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Revenue collections continue falling
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ATLANTA — Georgia's tax collections plummeted sharply again in June, leaving the state's bank account more than $1.9 billion below where it stood this time last year and forcing Gov. Sonny Perdue to dip even deeper into dwindling reserve funds.
The announcement that state tax collections for June dropped by 15.7 percent from the same month a year ago led to fresh calls from a budget analyst for a special legislative session to grapple with the state's financial woes.
But legislative leaders have discouraged the idea and Perdue's aides said again Friday that the governor has the power to handle the falling revenue without calling lawmakers back to the Capitol.
“I don't think it increases the odds of a special session,” said Perdue spokesman Chris Schrimpf. “The governor has the tools necessary.”
As Georgia's tax collections have plunged amid the souring economy, Perdue has asked state agencies to slash budgets by 25 percent for the month of June and another 3 percent in July. Agencies have heeded his call, although the judicial branch threatened a lawsuit in June to stave off the cuts until a compromise was brokered.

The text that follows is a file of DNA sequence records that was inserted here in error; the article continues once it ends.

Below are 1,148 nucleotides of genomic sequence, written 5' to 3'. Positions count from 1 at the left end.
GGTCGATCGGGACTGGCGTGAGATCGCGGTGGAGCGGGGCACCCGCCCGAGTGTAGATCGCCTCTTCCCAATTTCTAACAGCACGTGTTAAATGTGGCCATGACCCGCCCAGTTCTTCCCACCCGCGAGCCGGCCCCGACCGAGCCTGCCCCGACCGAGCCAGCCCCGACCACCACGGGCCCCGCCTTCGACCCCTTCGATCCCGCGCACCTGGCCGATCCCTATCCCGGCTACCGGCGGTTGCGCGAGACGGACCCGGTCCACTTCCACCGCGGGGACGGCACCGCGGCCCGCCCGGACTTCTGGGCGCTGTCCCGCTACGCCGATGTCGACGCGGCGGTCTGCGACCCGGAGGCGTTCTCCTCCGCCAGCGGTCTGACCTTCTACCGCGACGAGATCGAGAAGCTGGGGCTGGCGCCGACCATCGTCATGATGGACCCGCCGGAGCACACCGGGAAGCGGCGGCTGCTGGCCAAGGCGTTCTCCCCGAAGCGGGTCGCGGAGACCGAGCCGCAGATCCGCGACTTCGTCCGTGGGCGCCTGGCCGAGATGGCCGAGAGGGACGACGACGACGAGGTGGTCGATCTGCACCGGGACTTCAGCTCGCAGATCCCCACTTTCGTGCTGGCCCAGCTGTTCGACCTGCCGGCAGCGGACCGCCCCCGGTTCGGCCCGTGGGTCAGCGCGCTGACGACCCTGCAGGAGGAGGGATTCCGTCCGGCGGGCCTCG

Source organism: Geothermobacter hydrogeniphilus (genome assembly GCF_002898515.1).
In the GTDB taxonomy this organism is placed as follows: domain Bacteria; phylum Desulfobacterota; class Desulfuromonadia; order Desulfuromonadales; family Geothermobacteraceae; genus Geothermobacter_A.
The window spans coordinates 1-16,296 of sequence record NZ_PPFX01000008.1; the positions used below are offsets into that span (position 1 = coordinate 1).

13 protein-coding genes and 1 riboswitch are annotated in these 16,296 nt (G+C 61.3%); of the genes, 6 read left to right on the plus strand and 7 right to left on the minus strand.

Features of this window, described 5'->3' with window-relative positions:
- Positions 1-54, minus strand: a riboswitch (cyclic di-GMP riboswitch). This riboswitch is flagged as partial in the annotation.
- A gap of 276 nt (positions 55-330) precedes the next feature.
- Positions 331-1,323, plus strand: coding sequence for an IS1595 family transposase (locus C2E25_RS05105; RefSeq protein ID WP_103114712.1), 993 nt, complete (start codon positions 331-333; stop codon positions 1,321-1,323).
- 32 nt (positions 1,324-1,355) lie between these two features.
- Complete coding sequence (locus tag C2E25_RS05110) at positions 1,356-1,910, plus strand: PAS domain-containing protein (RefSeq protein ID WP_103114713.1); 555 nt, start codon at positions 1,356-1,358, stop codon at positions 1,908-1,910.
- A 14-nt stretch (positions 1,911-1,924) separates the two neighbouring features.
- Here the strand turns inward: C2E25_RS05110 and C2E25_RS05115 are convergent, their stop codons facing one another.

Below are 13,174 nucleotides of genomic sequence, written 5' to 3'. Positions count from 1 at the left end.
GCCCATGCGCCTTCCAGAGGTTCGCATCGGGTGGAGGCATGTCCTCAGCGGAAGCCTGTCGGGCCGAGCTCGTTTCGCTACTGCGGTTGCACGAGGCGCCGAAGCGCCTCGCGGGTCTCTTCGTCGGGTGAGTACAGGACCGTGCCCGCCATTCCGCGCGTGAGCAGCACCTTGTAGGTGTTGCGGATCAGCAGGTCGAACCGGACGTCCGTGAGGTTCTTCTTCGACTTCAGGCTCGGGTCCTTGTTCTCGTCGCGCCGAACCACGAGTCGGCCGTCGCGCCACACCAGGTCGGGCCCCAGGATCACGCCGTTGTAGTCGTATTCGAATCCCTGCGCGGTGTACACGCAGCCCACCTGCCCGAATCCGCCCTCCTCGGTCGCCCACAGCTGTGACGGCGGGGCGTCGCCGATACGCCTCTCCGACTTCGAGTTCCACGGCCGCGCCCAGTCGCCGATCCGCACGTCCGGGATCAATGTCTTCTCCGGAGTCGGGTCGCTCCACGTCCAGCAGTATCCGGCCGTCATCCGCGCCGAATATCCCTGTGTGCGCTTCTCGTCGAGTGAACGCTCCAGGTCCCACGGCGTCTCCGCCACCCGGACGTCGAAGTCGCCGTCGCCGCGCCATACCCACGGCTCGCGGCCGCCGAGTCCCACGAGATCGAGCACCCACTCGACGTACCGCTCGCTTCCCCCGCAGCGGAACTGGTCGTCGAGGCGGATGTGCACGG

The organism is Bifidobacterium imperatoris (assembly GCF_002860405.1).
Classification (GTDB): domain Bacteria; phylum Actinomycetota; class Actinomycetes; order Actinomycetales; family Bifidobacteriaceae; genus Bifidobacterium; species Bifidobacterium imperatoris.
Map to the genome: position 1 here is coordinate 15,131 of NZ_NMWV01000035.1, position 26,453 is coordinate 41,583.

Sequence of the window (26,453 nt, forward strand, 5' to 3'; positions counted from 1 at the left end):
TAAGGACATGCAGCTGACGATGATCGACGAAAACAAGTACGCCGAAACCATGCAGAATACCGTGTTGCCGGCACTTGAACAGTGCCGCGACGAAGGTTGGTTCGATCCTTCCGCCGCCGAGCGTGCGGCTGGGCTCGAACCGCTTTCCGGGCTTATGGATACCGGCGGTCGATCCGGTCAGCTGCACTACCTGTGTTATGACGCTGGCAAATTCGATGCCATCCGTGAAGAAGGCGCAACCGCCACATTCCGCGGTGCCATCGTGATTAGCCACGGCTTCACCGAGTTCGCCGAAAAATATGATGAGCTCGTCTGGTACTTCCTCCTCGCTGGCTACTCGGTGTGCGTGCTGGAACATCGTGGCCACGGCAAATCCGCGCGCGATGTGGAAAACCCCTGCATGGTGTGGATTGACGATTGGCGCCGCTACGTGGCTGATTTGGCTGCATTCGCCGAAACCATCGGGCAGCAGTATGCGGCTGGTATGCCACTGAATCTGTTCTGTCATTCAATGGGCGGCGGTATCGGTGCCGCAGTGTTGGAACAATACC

Perdue has also relied on the ever-thinning budget reserves.
Georgia began the last fiscal year, which ended June 30, with about $1 billion in its rainy day fund. Officials expect that by this time next year, all but about $200 million of it will have been spent.
That will leave a perilously thin cushion, analysts say.
“The reserves are dangerously low and this leaves us with little leeway for error,” said Alan Essig of the Georgia Budget and Policy Institute, a nonpartisan think tank. He said legislators have little other choice but to return to the statehouse and overhaul the budget.
“I think lawmakers have a responsibility to come back,” he said. “There needs to be a fundamental rethinking of the budget.”
Perdue has said he would consider calling a special session if legislative leaders reach a “consensus” that one is needed. He plans to meet with them next week, but leading lawmakers have said a special session is not likely.
“Maybe a wise direction would be to all agree on what cuts to take, what path we should take, and give our public agreement to our governor’s plan, and announce that'’s the way it will be handled,” state Sen. Jack Hill, the chair of the Senate’s budget-writing committee, said earlier this week.
Still, Friday’s figures will give them little encouragement. Corporate income tax receipts dropped $248 million — more than 26 percent — between fiscal year 2008 and 2009. And individual income tax receipts fell by about $1 billion, or about 9 percent, over the same period.
“It's not good,” said Essig. “And there’s no sign of it getting better.”
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